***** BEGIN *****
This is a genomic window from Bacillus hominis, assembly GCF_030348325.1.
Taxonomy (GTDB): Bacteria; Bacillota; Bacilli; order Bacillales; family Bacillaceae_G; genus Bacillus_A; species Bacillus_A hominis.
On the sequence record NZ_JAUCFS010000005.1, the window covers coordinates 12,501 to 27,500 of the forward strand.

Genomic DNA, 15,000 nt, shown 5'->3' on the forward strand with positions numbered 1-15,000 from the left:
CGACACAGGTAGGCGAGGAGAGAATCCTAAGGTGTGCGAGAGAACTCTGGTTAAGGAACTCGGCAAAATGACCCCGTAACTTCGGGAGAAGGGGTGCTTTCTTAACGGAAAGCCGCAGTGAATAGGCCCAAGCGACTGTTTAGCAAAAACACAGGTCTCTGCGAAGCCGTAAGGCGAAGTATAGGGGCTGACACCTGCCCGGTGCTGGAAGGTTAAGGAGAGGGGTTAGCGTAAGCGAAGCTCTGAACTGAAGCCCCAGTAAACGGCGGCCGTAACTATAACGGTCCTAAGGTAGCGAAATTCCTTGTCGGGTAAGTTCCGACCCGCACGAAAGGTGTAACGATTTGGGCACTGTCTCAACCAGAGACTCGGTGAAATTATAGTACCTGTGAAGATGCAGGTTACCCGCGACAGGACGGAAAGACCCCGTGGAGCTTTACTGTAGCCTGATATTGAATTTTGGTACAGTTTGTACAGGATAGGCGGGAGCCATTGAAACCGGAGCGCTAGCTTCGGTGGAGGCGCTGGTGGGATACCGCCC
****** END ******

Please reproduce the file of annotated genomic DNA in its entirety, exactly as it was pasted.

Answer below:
This is a genomic window from Bacillus hominis, assembly GCF_030348325.1.
Taxonomy (GTDB): Bacteria; Bacillota; Bacilli; order Bacillales; family Bacillaceae_G; genus Bacillus_A; species Bacillus_A hominis.
On the sequence record NZ_JAUCFS010000005.1, the window covers coordinates 12,501 to 27,500 of the forward strand.

Genomic DNA, 15,000 nt, shown 5'->3' on the forward strand with positions numbered 1-15,000 from the left:
CGACACAGGTAGGCGAGGAGAGAATCCTAAGGTGTGCGAGAGAACTCTGGTTAAGGAACTCGGCAAAATGACCCCGTAACTTCGGGAGAAGGGGTGCTTTCTTAACGGAAAGCCGCAGTGAATAGGCCCAAGCGACTGTTTAGCAAAAACACAGGTCTCTGCGAAGCCGTAAGGCGAAGTATAGGGGCTGACACCTGCCCGGTGCTGGAAGGTTAAGGAGAGGGGTTAGCGTAAGCGAAGCTCTGAACTGAAGCCCCAGTAAACGGCGGCCGTAACTATAACGGTCCTAAGGTAGCGAAATTCCTTGTCGGGTAAGTTCCGACCCGCACGAAAGGTGTAACGATTTGGGCACTGTCTCAACCAGAGACTCGGTGAAATTATAGTACCTGTGAAGATGCAGGTTACCCGCGACAGGACGGAAAGACCCCGTGGAGCTTTACTGTAGCCTGATATTGAATTTTGGTACAGTTTGTACAGGATAGGCGGGAGCCATTGAAACCGGAGCGCTAGCTTCGGTGGAGGCGCTGGTGGGATACCGCCC